Evan Scott is a 13-year-old Floyds Knobs magician who is pulling a lifetime talent out of his hat.
By Steve Kaufman
Photos by Tony Bennett
MANY 13-YEAR-OLDS can’t wait to grow up. They can’t wait until they’re tall enough to touch the rim, or big enough to get a job and earn some money, or old enough to learn to drive a car.
Evan Scott, an eighth grader at Holy Family Catholic School in New Albany, has a very specific “can’t wait”: He can’t wait until his hands have gotten big enough to more easily palm a playing card.
Evan’s a magician. He has even gone past “budding magician” and performed locally at kids’ birthday parties and wedding showers, and he has entertained seniors. He also did a gig at Downs After Dark not long ago. His magic is on YouTube, and he has exchanged tricks with professionals like Shin Lim and Mat Franco.
That’s not mere entertain-your-friends abracadabra. Franco was the Season Nine winner of ” America’s Got Talent.” Shin Lim was named the 2015 champion card trick magician by the Fédération Internationale des Sociétés Magiques.
In the parlance of the industry, Evan preforms “close-up” magic, the intimate art of sleight-of-hand: card tricks, dice, coins, cup-and-balls. he turns jokers into aces before your eyes. He pulls “your card” out of his mouth. he turns your ace of hearts into an ace of spades. He makes cards disappear from one place and reappear across the table.
If you Google “Evan’s Amazing Magic,” you can catch some of his tricks.
His mother, Jill Scott, thinks the magic journey began when he was 11 and his grandmother showed him a simple card trick.
It was a pretty simple mathematical trick, ” Evan recalls, “having to do with figuring out the number of cards in a pile.”
A few months later, says Jill, Evan was home sick with a fever. Restricted from going outside to play ball, he was told to “find something else to do.” He went online and discovered magic tricks.
“He fell in love with magic and he was off,” Jill says. “I can’t begin to calculate the number of hours he devoted to learning tricks.”
Nor can she recall the number of hours her son has spent performing in front of his family.
“It was constant with him,” says Jill. “If we would sit there 24 hours a day, he would perform for us 24 hours a day.” (“Us” is parents Jill and Vaughan Scott, sister Jacqueline, 15, and brother Charlie, 10.)
They’re encouraged to critique the act. Jill says Evan is beyond wanting them to say “good job.”
“He wants to know if we saw the trick, so he can fix it. But honestly, we don’t see the trick anymore.”
Jacqueline, in typical older sister mode, will often say, “Evan, I told you, ‘No, I don’t want to see any more,’ ” says Jill. “She’ll humor him at times, and at other times tell him to buzz off.”
Eventually, the Scotts took Evan to MagiFest in Columbus, Ohio, and to the Indianapolis Winter Magic Festival, where they saw Shin Lim perform.
“I suggested Evan invite Shin Lim for lunch,” Jill recalls. The Boston-based hipster who does his card tricks to music couldn’t have been nicer. “Magicians are very generous people, willing to help each other with their trade and exchange tips.”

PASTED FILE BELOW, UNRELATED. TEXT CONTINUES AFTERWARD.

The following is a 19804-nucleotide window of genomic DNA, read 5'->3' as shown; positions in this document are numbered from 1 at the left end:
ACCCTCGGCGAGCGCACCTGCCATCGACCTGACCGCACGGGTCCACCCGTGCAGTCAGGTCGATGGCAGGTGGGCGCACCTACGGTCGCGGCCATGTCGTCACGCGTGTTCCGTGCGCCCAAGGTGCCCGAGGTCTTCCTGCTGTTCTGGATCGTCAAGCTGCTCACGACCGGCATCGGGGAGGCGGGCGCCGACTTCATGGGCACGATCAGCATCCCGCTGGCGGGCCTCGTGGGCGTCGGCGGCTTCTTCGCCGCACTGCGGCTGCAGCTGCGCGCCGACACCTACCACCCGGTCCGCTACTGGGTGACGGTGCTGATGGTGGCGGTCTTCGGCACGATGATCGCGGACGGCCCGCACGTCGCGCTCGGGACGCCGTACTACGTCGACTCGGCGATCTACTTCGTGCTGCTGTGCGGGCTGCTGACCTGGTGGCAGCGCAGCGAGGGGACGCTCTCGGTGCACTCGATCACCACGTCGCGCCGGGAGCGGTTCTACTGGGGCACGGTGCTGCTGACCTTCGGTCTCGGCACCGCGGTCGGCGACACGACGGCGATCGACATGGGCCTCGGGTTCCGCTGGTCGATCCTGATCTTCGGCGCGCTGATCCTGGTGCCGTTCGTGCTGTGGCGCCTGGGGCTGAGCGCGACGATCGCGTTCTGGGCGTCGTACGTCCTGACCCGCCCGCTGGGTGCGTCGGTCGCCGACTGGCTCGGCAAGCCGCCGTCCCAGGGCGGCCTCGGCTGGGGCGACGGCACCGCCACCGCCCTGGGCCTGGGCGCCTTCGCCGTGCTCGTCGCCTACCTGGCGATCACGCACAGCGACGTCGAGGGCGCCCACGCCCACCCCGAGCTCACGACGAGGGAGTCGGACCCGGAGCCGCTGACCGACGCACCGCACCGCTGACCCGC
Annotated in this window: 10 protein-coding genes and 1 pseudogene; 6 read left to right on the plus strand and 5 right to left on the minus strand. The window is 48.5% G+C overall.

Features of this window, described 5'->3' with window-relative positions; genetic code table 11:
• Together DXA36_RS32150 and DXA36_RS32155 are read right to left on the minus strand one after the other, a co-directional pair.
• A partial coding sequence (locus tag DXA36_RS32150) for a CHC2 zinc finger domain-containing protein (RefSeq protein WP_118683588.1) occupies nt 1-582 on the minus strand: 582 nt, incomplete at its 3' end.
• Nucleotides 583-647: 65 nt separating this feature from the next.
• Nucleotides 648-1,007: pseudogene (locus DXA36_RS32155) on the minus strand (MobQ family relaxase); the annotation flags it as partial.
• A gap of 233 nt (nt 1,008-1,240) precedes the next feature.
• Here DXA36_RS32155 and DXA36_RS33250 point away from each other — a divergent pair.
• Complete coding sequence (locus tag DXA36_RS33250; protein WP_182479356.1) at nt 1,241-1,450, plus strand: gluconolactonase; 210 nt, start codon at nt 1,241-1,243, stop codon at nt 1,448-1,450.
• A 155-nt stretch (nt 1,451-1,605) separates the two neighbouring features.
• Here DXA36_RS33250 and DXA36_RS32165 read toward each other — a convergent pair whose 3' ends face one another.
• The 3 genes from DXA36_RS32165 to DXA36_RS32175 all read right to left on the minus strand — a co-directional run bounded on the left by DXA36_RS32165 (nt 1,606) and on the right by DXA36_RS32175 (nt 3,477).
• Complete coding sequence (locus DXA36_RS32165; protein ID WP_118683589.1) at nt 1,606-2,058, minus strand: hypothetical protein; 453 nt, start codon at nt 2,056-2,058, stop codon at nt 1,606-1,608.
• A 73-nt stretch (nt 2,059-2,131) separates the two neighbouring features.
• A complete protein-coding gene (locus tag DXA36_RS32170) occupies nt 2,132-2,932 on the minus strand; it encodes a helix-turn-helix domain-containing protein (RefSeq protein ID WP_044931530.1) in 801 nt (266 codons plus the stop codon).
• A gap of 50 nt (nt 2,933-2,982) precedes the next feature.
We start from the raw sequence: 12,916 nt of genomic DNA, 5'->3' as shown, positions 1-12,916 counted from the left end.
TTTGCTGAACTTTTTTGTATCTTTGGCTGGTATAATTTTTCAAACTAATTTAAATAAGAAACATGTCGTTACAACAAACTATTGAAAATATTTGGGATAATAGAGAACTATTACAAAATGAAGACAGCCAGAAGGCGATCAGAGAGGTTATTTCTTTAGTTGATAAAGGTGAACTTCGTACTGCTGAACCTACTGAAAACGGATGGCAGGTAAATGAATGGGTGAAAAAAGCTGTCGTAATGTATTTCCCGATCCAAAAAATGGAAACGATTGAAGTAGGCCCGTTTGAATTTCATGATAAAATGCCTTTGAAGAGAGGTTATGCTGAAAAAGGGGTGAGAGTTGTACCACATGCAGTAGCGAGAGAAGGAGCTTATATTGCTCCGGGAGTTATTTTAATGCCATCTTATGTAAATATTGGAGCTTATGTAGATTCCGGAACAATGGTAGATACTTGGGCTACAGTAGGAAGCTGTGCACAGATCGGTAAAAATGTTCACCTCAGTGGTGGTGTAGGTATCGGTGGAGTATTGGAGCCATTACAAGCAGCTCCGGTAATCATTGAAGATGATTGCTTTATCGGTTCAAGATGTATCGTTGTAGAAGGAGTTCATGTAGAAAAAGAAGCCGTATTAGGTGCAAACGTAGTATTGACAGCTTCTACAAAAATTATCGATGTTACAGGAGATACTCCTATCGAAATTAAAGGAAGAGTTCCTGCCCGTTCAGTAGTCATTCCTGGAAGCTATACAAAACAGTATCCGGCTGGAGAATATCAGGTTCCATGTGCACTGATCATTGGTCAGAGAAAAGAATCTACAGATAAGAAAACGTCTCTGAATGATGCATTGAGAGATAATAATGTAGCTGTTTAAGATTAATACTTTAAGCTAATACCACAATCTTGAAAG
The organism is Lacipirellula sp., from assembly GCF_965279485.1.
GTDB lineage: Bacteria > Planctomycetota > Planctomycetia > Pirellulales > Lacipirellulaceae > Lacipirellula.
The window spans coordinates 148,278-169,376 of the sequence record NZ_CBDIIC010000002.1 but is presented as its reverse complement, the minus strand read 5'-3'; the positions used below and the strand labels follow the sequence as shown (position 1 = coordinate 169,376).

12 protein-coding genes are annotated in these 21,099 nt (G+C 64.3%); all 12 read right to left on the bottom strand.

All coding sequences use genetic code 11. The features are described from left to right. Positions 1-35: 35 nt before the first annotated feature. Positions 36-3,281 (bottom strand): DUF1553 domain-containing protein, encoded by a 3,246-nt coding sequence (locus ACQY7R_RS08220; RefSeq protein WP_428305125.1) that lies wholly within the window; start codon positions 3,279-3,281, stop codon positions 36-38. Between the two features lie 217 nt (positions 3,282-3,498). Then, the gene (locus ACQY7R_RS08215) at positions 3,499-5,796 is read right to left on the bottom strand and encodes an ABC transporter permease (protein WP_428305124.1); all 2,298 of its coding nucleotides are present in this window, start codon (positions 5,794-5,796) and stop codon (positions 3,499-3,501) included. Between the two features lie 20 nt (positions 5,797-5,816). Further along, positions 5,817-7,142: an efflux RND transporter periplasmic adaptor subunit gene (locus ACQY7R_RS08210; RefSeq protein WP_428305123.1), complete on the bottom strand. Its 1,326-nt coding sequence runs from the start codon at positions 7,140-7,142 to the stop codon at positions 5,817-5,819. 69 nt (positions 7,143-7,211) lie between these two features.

On a trip to Las Vegas, the Scotts caught Mat Franco’s act at the LINQ Hotel. Evan approached Franco after the show, and the magician asked to see one of Evan’s tricks.
“Evan did his ‘card fly’ trick, and Mat Franco said ‘Wow!’ ” Jill says. “He gave Evan his contact information, and encouraged him to follow up if he ever had any questions.”
A Las Vegas act is, perhaps, in Evan Scott’s future. And it’s definitely a future he’s shooting for, going to conventions and watching the professionals perform – “learning and absorbing everything I can,” he says. “I like the tricks that get the best reaction from the audience, the ones with the most interaction.”
But for now, he’s still developing his craft, especially the ability all magicians need to manipulate their hands with flourish and dexterity. “I love card tricks and I think that’s where I’m strongest,” he says. “It’s pretty much endless what you can do with a deck of cards.”
“His biggest challenge is that, at 13, his hands aren’t very big and a lot of moves require you to palm a card or hold it a certain way,” says Jill. “But his father is 6-foot-3 with big hands, so Evan has hope.”
In the meantime, he’s getting increasing calls to perform locally. “He usually performs for several company Christmas parties each year,” says father Vaughan, “and he has performed during a company’s 100th anniversary celebration, at trade shows, etc.” Which is only creating more tension between Evan and his sister.
“She babysits for $8 or $10 an hour and Evan gets between $75 to $100 per hour, plus tips,” Vaughan says. “His biggest haul thus far was $700 to $800 in one evening. Not bad for a 13-year-old.”
The Magician’s Favorite Trick
Evan Scott is always adding to his magic repertoire. But his favorite trick is with a deck of cards with 52 blank faces. But as he displays and fans them, deals them out onto a table and waves his hands, the faces of the cards turn from blank to regular patterns of numbers and suits. And the backs of the cards, and ordinary black and white pattern when he begins, suddenly become all the colors of the rainbow right before your eyes.
It may be a special deck from a magic shop, but that’s beside the point. The trick, says young Evan, is in the way the magician’s hands manipulate the cards, and also manipulates what the viewer is looking at – and not looking at.
If you look at Evan’s online videos or go see a performance of his, you’re probably looking at the future of magic.
You can reach Evan Scott via email at firstname.lastname@example.org